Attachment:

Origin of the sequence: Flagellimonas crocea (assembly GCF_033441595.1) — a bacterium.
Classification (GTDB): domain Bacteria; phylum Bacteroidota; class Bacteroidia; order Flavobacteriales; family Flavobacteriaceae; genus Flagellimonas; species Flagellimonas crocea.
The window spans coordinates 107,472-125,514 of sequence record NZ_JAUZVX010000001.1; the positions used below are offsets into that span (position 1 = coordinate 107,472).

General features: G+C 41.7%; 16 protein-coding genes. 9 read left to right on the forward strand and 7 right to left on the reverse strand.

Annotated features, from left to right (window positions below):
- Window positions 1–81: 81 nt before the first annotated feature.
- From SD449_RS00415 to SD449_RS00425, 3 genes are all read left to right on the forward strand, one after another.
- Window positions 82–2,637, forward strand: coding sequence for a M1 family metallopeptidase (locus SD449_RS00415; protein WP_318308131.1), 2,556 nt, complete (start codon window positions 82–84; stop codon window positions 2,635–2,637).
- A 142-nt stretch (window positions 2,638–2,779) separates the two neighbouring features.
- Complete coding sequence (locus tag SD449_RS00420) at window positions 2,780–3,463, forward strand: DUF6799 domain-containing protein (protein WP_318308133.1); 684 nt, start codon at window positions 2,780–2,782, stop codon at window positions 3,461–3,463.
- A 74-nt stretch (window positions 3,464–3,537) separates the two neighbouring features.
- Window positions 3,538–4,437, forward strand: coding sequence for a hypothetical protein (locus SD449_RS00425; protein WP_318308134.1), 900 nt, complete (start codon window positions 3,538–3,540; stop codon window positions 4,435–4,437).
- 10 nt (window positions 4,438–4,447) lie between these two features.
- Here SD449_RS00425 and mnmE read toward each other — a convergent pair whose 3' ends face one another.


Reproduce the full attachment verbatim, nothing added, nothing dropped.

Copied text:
Origin of the sequence: Flagellimonas crocea (assembly GCF_033441595.1) — a bacterium.
Classification (GTDB): domain Bacteria; phylum Bacteroidota; class Bacteroidia; order Flavobacteriales; family Flavobacteriaceae; genus Flagellimonas; species Flagellimonas crocea.
The window spans coordinates 107,472-125,514 of sequence record NZ_JAUZVX010000001.1; the positions used below are offsets into that span (position 1 = coordinate 107,472).

General features: G+C 41.7%; 16 protein-coding genes. 9 read left to right on the forward strand and 7 right to left on the reverse strand.

Annotated features, from left to right (window positions below):
- Window positions 1–81: 81 nt before the first annotated feature.
- From SD449_RS00415 to SD449_RS00425, 3 genes are all read left to right on the forward strand, one after another.
- Window positions 82–2,637, forward strand: coding sequence for a M1 family metallopeptidase (locus SD449_RS00415; protein WP_318308131.1), 2,556 nt, complete (start codon window positions 82–84; stop codon window positions 2,635–2,637).
- A 142-nt stretch (window positions 2,638–2,779) separates the two neighbouring features.
- Complete coding sequence (locus tag SD449_RS00420) at window positions 2,780–3,463, forward strand: DUF6799 domain-containing protein (protein WP_318308133.1); 684 nt, start codon at window positions 2,780–2,782, stop codon at window positions 3,461–3,463.
- A 74-nt stretch (window positions 3,464–3,537) separates the two neighbouring features.
- Window positions 3,538–4,437, forward strand: coding sequence for a hypothetical protein (locus SD449_RS00425; protein WP_318308134.1), 900 nt, complete (start codon window positions 3,538–3,540; stop codon window positions 4,435–4,437).
- 10 nt (window positions 4,438–4,447) lie between these two features.
- Here SD449_RS00425 and mnmE read toward each other — a convergent pair whose 3' ends face one another.